“The presentation given in the Anderson Room of the Ferg was very insightful to how religious studies assists you in studying in the different majors here at UA. The Grad student speaking triple majored and triple minored in fields including criminal justice and Hebrew studies. Her passion for Religious Studies was evident when she talked about her past reading books on it, as well as taking the skills the courses [in religious studies] has taught her and applying it to criminology…I even learned that some Religious Studies majors even go on to Law School and Med School, which I never would have thought you could do. Overall, the presentation was insightful as to how Religious Studies assists in other fields.”
“She also mentioned how unlike any other program at the University, the professors in religious studies are supportive like a family, and that is how she made it through her 24 credit semesters and multiple majors. Her advice and experiences were really inspiring to me because she worked so hard to get where she is at now, and is using her education to succeed in life”
“Lexi is a great and smart woman. She tripled majored in REL, Criminal Justice, and International Studies. She was very kind to answer each of the audience’s questions. For me, I am an international student from China, Religious studies is very hard and I was worried whether I could do well. But now after going to the event I feel more confident. Because I trust myself and I will study hard and do a wonderful job in REL just like Ms. Lexi.”
“I hope one day to read some things that the speaker publishes. Also, I found the conversation between professors to be very thought provoking and interesting. I would be very interested in hearing any of them speak on the topics discussed during the event.”
“I was very interested in the responses the speaker had for the question I asked, regarding the relation between religious studies and the field of math and science in general. One response was that in international settings, where an engineer may find himself employed, understanding the delicate social and cultural customs of different religious groups helps one’s ability to communicate.”
Stay tuned for an announcement about our next Grad Tales event later this semester!
What connects red lipstick, racecars, and health care? The study of religion, of course! (Well, sort of.) Khara Cole, a 2013 graduate with a double major in Religious Studies and Public Relations, has found the skills that she developed in Religious Studies particularly important, as she designs products and their implementation for a health insurance company. She returned to campus last week to talk about her experiences working in the corporate world. The tasks of writing persuasive business proposals and accessible marketing texts clearly draw on her skills that she developed in our classes that emphasized various writing assignments. Solving problems, looking at both the little details and the broader picture as well as the ways different people might respond to the issues, employs the analytical and critical thinking skills that she, like many of our majors, considers a highlight of their work in Religious Studies.
In terms of lipstick and race cars, Khara provided this concrete example of the value of her religious studies major. When Khara began working on her current team implementing new products for her company, she noticed two previous marketing posters, one with a tube of red lipstick dominating the poster and the other with a racecar. Thinking of her first course in the department (Women and Religion with Prof. Simmons), she recognized the gender stereotypes implicit within these posters geared to different audiences and began developing more effective marketing efforts that avoided such gendered stereotypes that would alienate portions of the target audiences. Her story illustrates clearly the relevance of the questions that we often ask in our classes about the ways dominant symbols develop and the groups that those symbols exclude. Looking at those posters with a critical gaze enabled her to consider the ways a range of people might view them rather than accepting the symbolism of dominant stereotypes. In her experience, her skills in critical analysis, therefore, facilitate better marketing and communication strategies. As other graduates have told us, a major in Religious Studies helps students develop skills that provide vital contributions to a range of careers, including business and marketing.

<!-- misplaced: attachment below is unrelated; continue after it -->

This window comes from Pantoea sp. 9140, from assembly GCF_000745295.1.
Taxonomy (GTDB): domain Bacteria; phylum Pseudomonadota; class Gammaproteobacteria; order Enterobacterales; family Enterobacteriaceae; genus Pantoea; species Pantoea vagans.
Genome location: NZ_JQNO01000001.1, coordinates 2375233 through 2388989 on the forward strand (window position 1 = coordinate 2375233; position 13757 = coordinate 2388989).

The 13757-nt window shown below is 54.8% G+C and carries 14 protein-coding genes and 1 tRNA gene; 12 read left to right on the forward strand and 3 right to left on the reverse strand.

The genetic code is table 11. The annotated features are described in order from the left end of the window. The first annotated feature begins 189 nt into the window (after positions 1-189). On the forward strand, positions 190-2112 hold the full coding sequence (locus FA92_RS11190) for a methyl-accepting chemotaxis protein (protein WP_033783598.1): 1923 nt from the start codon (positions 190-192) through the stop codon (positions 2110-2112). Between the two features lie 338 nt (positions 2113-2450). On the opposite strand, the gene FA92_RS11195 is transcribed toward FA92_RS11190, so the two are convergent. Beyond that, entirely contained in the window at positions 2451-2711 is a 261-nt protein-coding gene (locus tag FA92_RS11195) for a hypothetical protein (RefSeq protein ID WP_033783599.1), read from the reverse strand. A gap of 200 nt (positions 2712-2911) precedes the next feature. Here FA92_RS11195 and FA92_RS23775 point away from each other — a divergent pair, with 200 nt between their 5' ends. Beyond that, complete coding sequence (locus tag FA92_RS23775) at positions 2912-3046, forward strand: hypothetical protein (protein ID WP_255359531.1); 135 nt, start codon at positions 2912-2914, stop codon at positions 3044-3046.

Zac Parker graduated with a B.A. in Religious Studies from the University of Alabama in 2011. Here he helps us kick off our new, ongoing series, Grad Tales Extra, in which grads not able to join us on campus, to discuss the relevance of their degree, can drop us a line instead, to update us on what they’ve done since leaving Manly Hall.
During the year following graduation, I spent many months traveling, camping, and backpacking around the country, taking time to explore and reflect on what I wanted to do in my life and figuring out what priorities were most important to me. In the Fall of 2012 I entered the East Carolina University Master’s program for Anthropology, eventually graduating with a concentration in Cultural Anthropology in the Spring of 2014. Upon receiving my M.A., I entered a month-long residential yoga teacher training program at Swami Satchidananda‘s Integral Yoga ashram at Yogaville, VA. Currently, I am living in beautiful Colorado Springs, CO, working as a Life Coach at a blended online\in-person high school for “at-risk” students and teaching yoga on the weekend. I continue to enjoy expanding my understanding of religion in its many forms, with its many aspects.